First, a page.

Dr. Billy Jack Tate has overcome so many obstacles in her life in order to get to where she is now. And she isn’t about to let her emotions run away with her to get her into a position she doesn’t want – i.e. give up her profession, stay home and raise kids. And although she confesses to have fallen for Texas Ranger Hunter Scott she can’t imagine love being strong enough to tie her to her home and give up her medical career in favor of that. While she tries to sort out her whirlwind of emotions there is also the matter of the wild youth running about in Chicago. They need help before – or as some already have – end up in the packed and filthy jails.
I tried…I really, really, really tried. But I couldn’t do it. What the heck is she talking about now? I gave up. At nearly 500 pages (466 to be precise) I gave up on this book 100 pages away from making the end. Believe me, it was very difficult to get as far as I did. Not only was it moving slow but I was almost sick with all the sappy sections. It seemed like the same information was being reiterated throughout the story. And, wow, did it drag.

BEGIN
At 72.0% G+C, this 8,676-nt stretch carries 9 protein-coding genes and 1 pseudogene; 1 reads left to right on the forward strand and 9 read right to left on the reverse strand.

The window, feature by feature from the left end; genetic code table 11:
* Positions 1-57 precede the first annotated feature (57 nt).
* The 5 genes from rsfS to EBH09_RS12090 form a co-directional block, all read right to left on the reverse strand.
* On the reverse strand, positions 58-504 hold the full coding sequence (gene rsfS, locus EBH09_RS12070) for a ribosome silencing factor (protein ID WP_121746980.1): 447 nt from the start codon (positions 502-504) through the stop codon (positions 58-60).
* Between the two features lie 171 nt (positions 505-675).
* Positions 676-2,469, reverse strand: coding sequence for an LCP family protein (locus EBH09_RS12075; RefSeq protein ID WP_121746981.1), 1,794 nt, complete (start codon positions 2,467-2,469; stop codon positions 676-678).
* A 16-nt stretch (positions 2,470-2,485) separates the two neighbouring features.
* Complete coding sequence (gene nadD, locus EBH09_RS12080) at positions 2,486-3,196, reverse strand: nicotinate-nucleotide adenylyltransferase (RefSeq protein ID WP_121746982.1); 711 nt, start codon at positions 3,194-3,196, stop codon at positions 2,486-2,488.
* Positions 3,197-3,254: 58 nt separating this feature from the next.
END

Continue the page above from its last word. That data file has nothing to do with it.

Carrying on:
Billy and Hunter’s on-again off-again relationship was also very annoying. Kids, either give it up or get married. You don’t need to have the same discussion a thousand times over when you both know the answer; you’re both bull-headed to boot. And the sappy parts? Don’t even get me started. It bordered on inappropriate.
There was a little humor incorporated into the story and I recognized some of the techniques that were used in Love on the Line but there just wasn’t enough good points for me to want to go any further with the story. And so there you have my pitiful review, folks.
DISCLAIMER: In accordance with the Federal Trade Commission’s 16 CFR, Part 255: “Guides Concerning the Use of Endorsements and Testimonials in Advertising” we would like to note that we received an electronic copy of “Fair Play” provided by the publishers, Howard Books, in exchange for our honest review.